PAPFPA’s success is linked to the development of strong ties with key partners, such as Kaoka and Cafédirect for organic and Fairtrade cocoa, Malongo for organic coffee, and Hom & Ter for organic white pepper. The project shows that smallholder farmers can produce high-quality products in a sustainable manner – and that market barriers can be overcome.

In Sierra Leone, SAMCERT is engaging with the Rehabilitation and Community-based Poverty Reduction Project (RCPRP), which supports efforts to certify cocoa as Fairtrade and organic for export. Following up on a February 2012 scoping mission, SAMCERT facilitated a September training session on preparing for Fairtrade inspection in the country. Three Sierra Leonean cooperatives will be certified Fairtrade before the end of 2012. They will also receive support from SAMCERT on internal control systems (ICS), a key element for voluntary certification. An ICS training session is planned for early 2013.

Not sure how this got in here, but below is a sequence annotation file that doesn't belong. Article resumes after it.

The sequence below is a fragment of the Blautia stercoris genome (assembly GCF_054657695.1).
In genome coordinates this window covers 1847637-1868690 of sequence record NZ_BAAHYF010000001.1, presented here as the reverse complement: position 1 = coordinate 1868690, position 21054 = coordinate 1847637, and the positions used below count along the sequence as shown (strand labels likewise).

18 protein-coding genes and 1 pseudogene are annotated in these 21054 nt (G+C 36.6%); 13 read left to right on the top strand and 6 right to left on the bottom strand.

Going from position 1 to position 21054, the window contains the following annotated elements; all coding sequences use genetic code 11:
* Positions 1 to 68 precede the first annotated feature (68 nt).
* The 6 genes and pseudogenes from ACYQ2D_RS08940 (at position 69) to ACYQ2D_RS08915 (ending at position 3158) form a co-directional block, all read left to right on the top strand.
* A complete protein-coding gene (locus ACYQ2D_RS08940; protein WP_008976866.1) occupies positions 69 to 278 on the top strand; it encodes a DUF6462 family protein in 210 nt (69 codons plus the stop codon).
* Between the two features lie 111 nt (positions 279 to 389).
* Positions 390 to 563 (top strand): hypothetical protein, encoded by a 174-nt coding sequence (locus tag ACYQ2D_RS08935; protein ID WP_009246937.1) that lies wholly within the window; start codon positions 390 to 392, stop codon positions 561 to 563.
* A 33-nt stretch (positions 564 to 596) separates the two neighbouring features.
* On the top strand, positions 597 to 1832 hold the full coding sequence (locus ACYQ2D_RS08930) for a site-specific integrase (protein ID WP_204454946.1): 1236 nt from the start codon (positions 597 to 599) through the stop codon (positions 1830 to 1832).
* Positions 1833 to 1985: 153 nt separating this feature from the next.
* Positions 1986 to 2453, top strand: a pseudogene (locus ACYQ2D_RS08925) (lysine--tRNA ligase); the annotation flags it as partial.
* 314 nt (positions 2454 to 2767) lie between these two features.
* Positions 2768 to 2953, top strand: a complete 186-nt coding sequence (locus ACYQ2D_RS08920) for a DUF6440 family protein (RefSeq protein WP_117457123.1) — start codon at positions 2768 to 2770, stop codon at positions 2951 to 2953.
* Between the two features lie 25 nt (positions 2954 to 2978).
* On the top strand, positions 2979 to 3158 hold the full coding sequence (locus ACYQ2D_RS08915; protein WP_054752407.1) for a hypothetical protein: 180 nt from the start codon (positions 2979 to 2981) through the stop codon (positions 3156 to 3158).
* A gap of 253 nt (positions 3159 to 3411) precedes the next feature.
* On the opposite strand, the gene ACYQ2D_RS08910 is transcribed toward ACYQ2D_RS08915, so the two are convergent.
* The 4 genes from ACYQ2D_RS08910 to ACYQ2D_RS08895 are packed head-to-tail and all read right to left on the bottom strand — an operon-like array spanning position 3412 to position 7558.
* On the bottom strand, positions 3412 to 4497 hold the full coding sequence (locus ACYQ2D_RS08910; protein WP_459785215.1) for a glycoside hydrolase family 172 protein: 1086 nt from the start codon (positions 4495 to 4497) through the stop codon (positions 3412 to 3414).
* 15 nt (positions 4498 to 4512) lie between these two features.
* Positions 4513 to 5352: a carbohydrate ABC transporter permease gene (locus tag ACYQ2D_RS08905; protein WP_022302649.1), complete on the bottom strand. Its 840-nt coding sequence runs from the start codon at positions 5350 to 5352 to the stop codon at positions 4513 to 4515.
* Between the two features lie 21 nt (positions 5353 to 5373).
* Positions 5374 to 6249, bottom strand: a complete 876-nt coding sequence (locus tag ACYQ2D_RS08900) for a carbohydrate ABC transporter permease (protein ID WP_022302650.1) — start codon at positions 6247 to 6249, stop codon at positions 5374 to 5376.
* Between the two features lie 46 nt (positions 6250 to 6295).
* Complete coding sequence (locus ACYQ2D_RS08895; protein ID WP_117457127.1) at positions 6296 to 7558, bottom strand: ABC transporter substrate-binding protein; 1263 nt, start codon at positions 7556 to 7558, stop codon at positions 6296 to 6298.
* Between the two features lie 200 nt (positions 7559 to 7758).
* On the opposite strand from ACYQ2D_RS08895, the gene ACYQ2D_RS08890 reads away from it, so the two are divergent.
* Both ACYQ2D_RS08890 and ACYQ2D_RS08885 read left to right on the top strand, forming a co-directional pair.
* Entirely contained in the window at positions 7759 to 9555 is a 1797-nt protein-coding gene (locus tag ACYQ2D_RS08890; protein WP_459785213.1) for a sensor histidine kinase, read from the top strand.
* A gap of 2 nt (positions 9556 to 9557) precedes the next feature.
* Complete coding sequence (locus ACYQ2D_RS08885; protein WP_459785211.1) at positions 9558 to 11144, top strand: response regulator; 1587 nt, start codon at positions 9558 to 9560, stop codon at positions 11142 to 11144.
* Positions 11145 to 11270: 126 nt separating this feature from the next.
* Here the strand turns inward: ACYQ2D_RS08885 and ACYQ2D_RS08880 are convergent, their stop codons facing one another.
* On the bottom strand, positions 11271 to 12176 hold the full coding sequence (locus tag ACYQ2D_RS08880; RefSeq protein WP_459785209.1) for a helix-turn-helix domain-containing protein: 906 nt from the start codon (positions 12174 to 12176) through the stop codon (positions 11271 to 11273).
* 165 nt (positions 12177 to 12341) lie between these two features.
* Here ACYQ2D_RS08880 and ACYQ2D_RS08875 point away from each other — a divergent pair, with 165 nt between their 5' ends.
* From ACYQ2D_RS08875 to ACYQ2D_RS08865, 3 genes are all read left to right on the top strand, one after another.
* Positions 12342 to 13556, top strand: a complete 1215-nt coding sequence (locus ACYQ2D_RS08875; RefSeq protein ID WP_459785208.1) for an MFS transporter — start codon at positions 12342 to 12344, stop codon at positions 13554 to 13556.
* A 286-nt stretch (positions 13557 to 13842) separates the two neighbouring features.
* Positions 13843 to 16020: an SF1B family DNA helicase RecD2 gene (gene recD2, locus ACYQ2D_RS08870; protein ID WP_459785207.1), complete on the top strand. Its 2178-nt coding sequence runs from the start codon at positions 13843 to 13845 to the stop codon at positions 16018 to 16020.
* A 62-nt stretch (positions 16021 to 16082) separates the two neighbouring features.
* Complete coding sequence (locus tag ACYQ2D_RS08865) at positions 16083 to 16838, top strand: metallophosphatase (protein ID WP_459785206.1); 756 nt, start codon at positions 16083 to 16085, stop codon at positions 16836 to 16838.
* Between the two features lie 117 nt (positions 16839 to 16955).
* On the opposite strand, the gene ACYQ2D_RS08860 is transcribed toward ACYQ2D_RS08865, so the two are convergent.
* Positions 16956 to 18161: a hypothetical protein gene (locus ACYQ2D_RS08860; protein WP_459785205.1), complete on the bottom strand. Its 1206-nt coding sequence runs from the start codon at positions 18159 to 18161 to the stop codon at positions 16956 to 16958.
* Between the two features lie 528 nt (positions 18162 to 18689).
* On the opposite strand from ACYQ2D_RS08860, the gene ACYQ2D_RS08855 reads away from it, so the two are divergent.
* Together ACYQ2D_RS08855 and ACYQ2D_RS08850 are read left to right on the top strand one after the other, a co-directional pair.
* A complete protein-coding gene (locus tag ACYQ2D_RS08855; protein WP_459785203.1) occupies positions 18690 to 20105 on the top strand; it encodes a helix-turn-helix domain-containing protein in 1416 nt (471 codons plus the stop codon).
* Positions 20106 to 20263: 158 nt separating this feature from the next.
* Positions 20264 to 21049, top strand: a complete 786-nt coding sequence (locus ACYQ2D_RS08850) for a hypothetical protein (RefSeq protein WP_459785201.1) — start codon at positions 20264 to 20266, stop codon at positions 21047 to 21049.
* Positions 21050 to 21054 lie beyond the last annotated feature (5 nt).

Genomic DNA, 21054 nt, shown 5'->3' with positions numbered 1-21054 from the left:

Smallholders connect with suppliers, distributors and buyers
Representatives of the projects in São Tomé and Principe and Sierra Leone participated in the 24th exhibition of organic and natural products, SANA 2012, which took place 8-11 September in Bologna, Italy. There, they shared experiences involving access to markets for certified commodities, and discussed the benefits of certification for smallholders.

The project participants also met with suppliers, distributors and buyers, some of whom were interested enough to request samples of their products in order to carry out quality tests. These tests represent a first step in the marketing of certified sustainable products. SAMCERT is keen to have producers attend events such as SANA, in hopes of opening up concrete opportunities for smallholder farmers and paving the way for new public-private partnerships. IFAD can play a strategic role in supporting such partnerships.

For its part, SAMCERT is bringing together the key actors involved in the sustainability certification process: producers, the private sector, standards bodies and consumers. While certification is not an end in itself – and is not the solution for all poor smallholder farmers – it can be a viable option to improve and diversify market access, and develop longer-term commercial relationships.